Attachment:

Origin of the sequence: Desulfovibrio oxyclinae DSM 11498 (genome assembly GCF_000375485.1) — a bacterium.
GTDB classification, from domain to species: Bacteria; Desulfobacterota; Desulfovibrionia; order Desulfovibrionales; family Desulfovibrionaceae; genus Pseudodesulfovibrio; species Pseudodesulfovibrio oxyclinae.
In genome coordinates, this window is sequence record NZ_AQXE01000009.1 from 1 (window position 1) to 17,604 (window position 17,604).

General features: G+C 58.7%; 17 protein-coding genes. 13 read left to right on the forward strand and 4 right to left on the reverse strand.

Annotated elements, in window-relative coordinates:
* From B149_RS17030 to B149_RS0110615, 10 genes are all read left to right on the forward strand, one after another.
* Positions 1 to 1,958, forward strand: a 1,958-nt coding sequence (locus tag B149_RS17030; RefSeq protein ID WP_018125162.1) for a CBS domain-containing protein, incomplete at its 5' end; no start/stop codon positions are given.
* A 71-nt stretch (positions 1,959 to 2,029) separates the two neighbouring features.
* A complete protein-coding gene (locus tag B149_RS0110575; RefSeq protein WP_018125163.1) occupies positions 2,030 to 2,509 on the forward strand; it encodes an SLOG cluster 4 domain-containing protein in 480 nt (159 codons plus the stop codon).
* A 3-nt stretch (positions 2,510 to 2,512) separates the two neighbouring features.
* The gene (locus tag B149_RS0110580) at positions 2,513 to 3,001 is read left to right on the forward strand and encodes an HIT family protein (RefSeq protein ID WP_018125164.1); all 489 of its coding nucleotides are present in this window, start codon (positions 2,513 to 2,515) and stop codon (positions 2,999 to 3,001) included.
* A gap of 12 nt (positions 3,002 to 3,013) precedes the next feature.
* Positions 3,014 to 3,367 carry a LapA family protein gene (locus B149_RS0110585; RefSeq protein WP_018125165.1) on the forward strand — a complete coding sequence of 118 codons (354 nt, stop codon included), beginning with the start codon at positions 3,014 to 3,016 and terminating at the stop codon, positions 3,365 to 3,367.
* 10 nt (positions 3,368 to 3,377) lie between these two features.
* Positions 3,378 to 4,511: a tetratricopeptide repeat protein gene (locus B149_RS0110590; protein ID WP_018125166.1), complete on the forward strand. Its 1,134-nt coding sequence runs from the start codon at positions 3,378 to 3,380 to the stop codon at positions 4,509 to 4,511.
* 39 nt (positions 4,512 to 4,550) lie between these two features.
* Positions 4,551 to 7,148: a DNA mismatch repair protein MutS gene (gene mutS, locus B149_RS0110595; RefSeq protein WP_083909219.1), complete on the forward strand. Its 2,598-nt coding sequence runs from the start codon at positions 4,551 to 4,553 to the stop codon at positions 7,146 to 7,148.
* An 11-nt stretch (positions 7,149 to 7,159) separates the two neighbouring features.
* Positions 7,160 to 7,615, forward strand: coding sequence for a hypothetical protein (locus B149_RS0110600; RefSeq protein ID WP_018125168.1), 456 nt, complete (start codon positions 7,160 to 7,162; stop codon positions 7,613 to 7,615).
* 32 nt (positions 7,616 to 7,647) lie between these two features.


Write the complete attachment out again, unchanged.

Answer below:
Origin of the sequence: Desulfovibrio oxyclinae DSM 11498 (genome assembly GCF_000375485.1) — a bacterium.
GTDB classification, from domain to species: Bacteria; Desulfobacterota; Desulfovibrionia; order Desulfovibrionales; family Desulfovibrionaceae; genus Pseudodesulfovibrio; species Pseudodesulfovibrio oxyclinae.
In genome coordinates, this window is sequence record NZ_AQXE01000009.1 from 1 (window position 1) to 17,604 (window position 17,604).

General features: G+C 58.7%; 17 protein-coding genes. 13 read left to right on the forward strand and 4 right to left on the reverse strand.

Annotated elements, in window-relative coordinates:
* From B149_RS17030 to B149_RS0110615, 10 genes are all read left to right on the forward strand, one after another.
* Positions 1 to 1,958, forward strand: a 1,958-nt coding sequence (locus tag B149_RS17030; RefSeq protein ID WP_018125162.1) for a CBS domain-containing protein, incomplete at its 5' end; no start/stop codon positions are given.
* A 71-nt stretch (positions 1,959 to 2,029) separates the two neighbouring features.
* A complete protein-coding gene (locus tag B149_RS0110575; RefSeq protein WP_018125163.1) occupies positions 2,030 to 2,509 on the forward strand; it encodes an SLOG cluster 4 domain-containing protein in 480 nt (159 codons plus the stop codon).
* A 3-nt stretch (positions 2,510 to 2,512) separates the two neighbouring features.
* The gene (locus tag B149_RS0110580) at positions 2,513 to 3,001 is read left to right on the forward strand and encodes an HIT family protein (RefSeq protein ID WP_018125164.1); all 489 of its coding nucleotides are present in this window, start codon (positions 2,513 to 2,515) and stop codon (positions 2,999 to 3,001) included.
* A gap of 12 nt (positions 3,002 to 3,013) precedes the next feature.
* Positions 3,014 to 3,367 carry a LapA family protein gene (locus B149_RS0110585; RefSeq protein WP_018125165.1) on the forward strand — a complete coding sequence of 118 codons (354 nt, stop codon included), beginning with the start codon at positions 3,014 to 3,016 and terminating at the stop codon, positions 3,365 to 3,367.
* 10 nt (positions 3,368 to 3,377) lie between these two features.
* Positions 3,378 to 4,511: a tetratricopeptide repeat protein gene (locus B149_RS0110590; protein ID WP_018125166.1), complete on the forward strand. Its 1,134-nt coding sequence runs from the start codon at positions 3,378 to 3,380 to the stop codon at positions 4,509 to 4,511.
* 39 nt (positions 4,512 to 4,550) lie between these two features.
* Positions 4,551 to 7,148: a DNA mismatch repair protein MutS gene (gene mutS, locus B149_RS0110595; RefSeq protein WP_083909219.1), complete on the forward strand. Its 2,598-nt coding sequence runs from the start codon at positions 4,551 to 4,553 to the stop codon at positions 7,146 to 7,148.
* An 11-nt stretch (positions 7,149 to 7,159) separates the two neighbouring features.
* Positions 7,160 to 7,615, forward strand: coding sequence for a hypothetical protein (locus B149_RS0110600; RefSeq protein ID WP_018125168.1), 456 nt, complete (start codon positions 7,160 to 7,162; stop codon positions 7,613 to 7,615).
* 32 nt (positions 7,616 to 7,647) lie between these two features.